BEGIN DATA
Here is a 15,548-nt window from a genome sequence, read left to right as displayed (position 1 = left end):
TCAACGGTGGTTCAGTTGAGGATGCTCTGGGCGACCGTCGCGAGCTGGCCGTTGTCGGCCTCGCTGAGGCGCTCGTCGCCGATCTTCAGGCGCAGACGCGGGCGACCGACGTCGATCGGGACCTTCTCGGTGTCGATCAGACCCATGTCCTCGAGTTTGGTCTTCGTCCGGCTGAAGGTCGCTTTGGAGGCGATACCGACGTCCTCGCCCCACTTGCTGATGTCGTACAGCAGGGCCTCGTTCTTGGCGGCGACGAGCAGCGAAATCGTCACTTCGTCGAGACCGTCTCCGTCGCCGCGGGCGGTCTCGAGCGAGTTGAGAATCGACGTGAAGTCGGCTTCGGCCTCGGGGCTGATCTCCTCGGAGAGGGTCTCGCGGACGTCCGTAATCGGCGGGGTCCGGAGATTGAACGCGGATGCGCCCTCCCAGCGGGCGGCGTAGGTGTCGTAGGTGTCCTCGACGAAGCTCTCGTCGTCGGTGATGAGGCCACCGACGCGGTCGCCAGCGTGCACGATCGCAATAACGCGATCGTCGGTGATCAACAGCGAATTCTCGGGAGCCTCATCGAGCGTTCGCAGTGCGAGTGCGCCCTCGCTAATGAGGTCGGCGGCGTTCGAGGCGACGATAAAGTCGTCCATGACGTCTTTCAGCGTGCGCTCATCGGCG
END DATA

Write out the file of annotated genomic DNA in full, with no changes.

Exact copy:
Here is a 15,548-nt window from a genome sequence, read left to right as displayed (position 1 = left end):
TCAACGGTGGTTCAGTTGAGGATGCTCTGGGCGACCGTCGCGAGCTGGCCGTTGTCGGCCTCGCTGAGGCGCTCGTCGCCGATCTTCAGGCGCAGACGCGGGCGACCGACGTCGATCGGGACCTTCTCGGTGTCGATCAGACCCATGTCCTCGAGTTTGGTCTTCGTCCGGCTGAAGGTCGCTTTGGAGGCGATACCGACGTCCTCGCCCCACTTGCTGATGTCGTACAGCAGGGCCTCGTTCTTGGCGGCGACGAGCAGCGAAATCGTCACTTCGTCGAGACCGTCTCCGTCGCCGCGGGCGGTCTCGAGCGAGTTGAGAATCGACGTGAAGTCGGCTTCGGCCTCGGGGCTGATCTCCTCGGAGAGGGTCTCGCGGACGTCCGTAATCGGCGGGGTCCGGAGATTGAACGCGGATGCGCCCTCCCAGCGGGCGGCGTAGGTGTCGTAGGTGTCCTCGACGAAGCTCTCGTCGTCGGTGATGAGGCCACCGACGCGGTCGCCAGCGTGCACGATCGCAATAACGCGATCGTCGGTGATCAACAGCGAATTCTCGGGAGCCTCATCGAGCGTTCGCAGTGCGAGTGCGCCCTCGCTAATGAGGTCGGCGGCGTTCGAGGCGACGATAAAGTCGTCCATGACGTCTTTCAGCGTGCGCTCATCGGCG